Filippo Lippi (1406 – 8 October 1469),
The Nativity with St George and St Vincent Ferrer 1455
Oil on canvas
146 x 157 cm
Museo Civico, Prato
The iconography follows the traditional iconography inspired by St Bridget of Sweden one of the co-Patronesses of Europe
While on a pilgrimage to Bethlehem in 1371–72, Saint Bridget had a vision of the Nativity of Christ. Her description of this vision became a popular subject in Italian painting.
The scene, including shepherds and bagpipers, as well as a splash of red and golden angels in the mountains beyond the rustic hut that serves as a stable, now seems to us to be so conventional, we may miss the striking novelty that it brought into a world so recently dominated with the very different style of High Gothic.
The vision occurred on a visit to Bethlehem on March 13, 1372. She described it thus:
"When I was present by the manger of the Lord in Bethlehem . . . I beheld a virgin of extreme beauty. . . . well wrapped in a white mantle and a delicate tunic, through which I clearly perceived her virgin body. . . .
With her was an old man of great honesty, and they brought with them an ox and an ass. These entered the cave, and the man, after having tied them to the manger, went outside and brought to the virgin a burning candle; having attached this to the wall he went outside, so that he might not be present at the birth. Then the virgin pulled off the shoes from her feet, drew off the white mantle, that enveloped her, removed the veil from her head, laying it by her side, thus remaining in her tunic alone with her beautiful golden hair falling loosely down her shoulders.
Then she produced two small linen cloths and two woollen ones, of exquisite purity and fineness, that she had brought, in which to wrap up the child who was to be born; and two other small articles with which to cover and bind his head, and these she put down beside her in order to use them in due time. .
. . And when all was thus prepared, the virgin knelt down with great veneration in an attitude of prayer, and her back was turned to the manger, but her face was lifted to heaven, towards the east. Thus with her hands extended and her eyes fixed on the sky she was standing as in ecstasy, lost in contemplation, in a rapture of divine sweetness.
And while she was standing thus in prayer, I saw the child in her womb move and suddenly in a moment she gave birth to her son, from whom radiated such an ineffable light and splendour, that the sun was not comparable to it, nor did the candle, that St Joseph had put there, give any light at all, the divine light totally annihilating the material light of the candle, and so sudden and instantaneous was this way of bringing forth, that I could neither discover nor discern how, or by means of which member, she gave birth.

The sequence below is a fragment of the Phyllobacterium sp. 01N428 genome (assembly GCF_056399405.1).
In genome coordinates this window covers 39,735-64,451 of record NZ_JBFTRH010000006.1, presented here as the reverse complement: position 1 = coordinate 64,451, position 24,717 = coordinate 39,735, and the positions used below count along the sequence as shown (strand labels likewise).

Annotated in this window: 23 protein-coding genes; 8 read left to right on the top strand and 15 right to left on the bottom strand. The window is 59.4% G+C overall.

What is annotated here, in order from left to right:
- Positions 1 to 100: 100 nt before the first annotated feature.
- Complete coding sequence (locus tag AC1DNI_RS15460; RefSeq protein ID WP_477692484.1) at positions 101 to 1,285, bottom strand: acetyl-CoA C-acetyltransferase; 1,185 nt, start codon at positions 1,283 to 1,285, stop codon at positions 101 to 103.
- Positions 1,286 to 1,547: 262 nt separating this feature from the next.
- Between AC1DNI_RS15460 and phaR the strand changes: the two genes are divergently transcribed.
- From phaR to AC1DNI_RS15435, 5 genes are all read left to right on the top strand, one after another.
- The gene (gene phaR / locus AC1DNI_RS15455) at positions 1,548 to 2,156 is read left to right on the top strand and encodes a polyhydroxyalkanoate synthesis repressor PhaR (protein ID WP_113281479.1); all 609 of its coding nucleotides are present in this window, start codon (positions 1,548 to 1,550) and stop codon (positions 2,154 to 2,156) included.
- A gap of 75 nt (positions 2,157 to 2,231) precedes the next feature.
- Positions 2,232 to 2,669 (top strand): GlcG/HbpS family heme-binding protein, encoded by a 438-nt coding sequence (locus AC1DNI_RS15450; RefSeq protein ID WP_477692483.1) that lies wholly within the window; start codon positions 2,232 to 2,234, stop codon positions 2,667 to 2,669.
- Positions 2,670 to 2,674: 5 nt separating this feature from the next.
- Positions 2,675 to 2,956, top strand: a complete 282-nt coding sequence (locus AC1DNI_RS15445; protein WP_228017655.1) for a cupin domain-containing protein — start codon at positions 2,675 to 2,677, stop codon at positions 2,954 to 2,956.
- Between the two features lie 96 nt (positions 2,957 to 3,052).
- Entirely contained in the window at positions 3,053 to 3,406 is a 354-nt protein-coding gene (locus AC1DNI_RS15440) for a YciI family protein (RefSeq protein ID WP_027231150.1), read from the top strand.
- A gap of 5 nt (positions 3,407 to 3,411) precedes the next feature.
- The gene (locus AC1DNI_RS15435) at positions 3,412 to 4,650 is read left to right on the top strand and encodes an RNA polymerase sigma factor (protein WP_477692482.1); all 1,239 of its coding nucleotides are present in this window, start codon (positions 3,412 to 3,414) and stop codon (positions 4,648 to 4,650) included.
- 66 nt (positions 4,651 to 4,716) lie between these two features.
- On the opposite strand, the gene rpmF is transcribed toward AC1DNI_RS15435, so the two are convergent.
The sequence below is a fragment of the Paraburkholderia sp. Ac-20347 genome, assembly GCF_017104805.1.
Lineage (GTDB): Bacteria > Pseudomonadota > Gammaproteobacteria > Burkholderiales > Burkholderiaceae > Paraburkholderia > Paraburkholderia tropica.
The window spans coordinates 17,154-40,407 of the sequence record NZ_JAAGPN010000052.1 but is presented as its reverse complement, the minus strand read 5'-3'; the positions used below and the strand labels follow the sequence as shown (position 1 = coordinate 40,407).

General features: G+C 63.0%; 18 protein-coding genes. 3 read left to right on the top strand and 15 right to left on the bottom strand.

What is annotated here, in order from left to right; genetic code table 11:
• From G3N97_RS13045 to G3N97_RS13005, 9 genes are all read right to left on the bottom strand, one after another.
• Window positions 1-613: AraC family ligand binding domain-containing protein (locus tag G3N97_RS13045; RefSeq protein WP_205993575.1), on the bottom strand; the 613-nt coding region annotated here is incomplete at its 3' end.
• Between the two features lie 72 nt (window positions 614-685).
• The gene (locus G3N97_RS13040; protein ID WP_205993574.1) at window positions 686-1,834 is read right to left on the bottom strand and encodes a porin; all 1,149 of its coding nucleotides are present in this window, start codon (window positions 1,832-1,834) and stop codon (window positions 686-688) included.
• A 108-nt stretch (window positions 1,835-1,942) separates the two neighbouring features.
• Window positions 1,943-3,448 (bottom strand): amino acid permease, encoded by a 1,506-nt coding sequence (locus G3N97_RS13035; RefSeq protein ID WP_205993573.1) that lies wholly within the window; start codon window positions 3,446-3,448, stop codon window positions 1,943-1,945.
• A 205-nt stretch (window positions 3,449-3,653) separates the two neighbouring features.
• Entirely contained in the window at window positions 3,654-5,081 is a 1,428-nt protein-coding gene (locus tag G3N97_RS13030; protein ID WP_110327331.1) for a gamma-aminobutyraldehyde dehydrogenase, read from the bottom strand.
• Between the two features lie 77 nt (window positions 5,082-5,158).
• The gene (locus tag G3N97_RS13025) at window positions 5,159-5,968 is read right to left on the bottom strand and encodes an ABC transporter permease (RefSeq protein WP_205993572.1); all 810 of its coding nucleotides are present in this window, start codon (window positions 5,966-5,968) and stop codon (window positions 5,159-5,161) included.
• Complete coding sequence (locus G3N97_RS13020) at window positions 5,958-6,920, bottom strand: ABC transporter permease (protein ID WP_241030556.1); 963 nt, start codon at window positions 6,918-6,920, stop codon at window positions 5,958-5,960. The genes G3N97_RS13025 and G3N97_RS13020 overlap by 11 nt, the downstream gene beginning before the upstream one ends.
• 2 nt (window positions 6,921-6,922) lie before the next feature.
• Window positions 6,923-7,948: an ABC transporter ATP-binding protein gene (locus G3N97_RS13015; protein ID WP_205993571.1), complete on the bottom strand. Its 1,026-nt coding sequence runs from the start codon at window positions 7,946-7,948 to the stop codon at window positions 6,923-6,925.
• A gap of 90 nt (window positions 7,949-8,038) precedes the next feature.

Verily though, all of a sudden, I saw the glorious infant lying on the ground naked and shining. His body was pure from any kind of soil and impurity. Then I heard also the singing of the angels, which was of miraculous sweetness and great beauty. . . .
When therefore the virgin felt, that she had already borne her child, she immediately worshipped him, her head bent down and her hands clasped, with great honour and reverence and said unto him, Be welcome my God, my Lord and my Son. . . . When this was done, the old man entered and prostrating himself to the floor, he wept for joy." (Hendrik Cornell. The Iconography of the Nativity of Christ. Uppsala Universitets Årsskrift. Uppsala, Sweden, 1924, pp. 11-13)
Immediately after her vision, Bridget dictated it to secretaries, who translated her account from Swedish to Latin.
The canvas was originally held in the refectory of the Convento di San Domenico in Prato.
The presence of Saint Vincent Ferrer (23 January 1350 – 5 April 1419), the Valencian Dominican missionary and logician is due to the commission by the Dominicans. It does appear out of place- almost an after thought. It is thought that Lippi did not execute this figure but rather his assistant, Fra Diamante (and perhaps afetr Lippi`s death)
St Vincent was canonised by Pope Calixtus III at the Dominican Church of Santa Maria Sopra Minerva, Rome, on 3 June 1455, around the time when the work was painted. No doubt the painting and the canonisation are not coincidental. It is one of the first iconographies of the newly canonised saint
The great penitential Preacher whose father was from Scotland carries a Book with the words: Timete Deum quia venit hora iudicii eius. - Fear God, because the hour of his judgement is coming.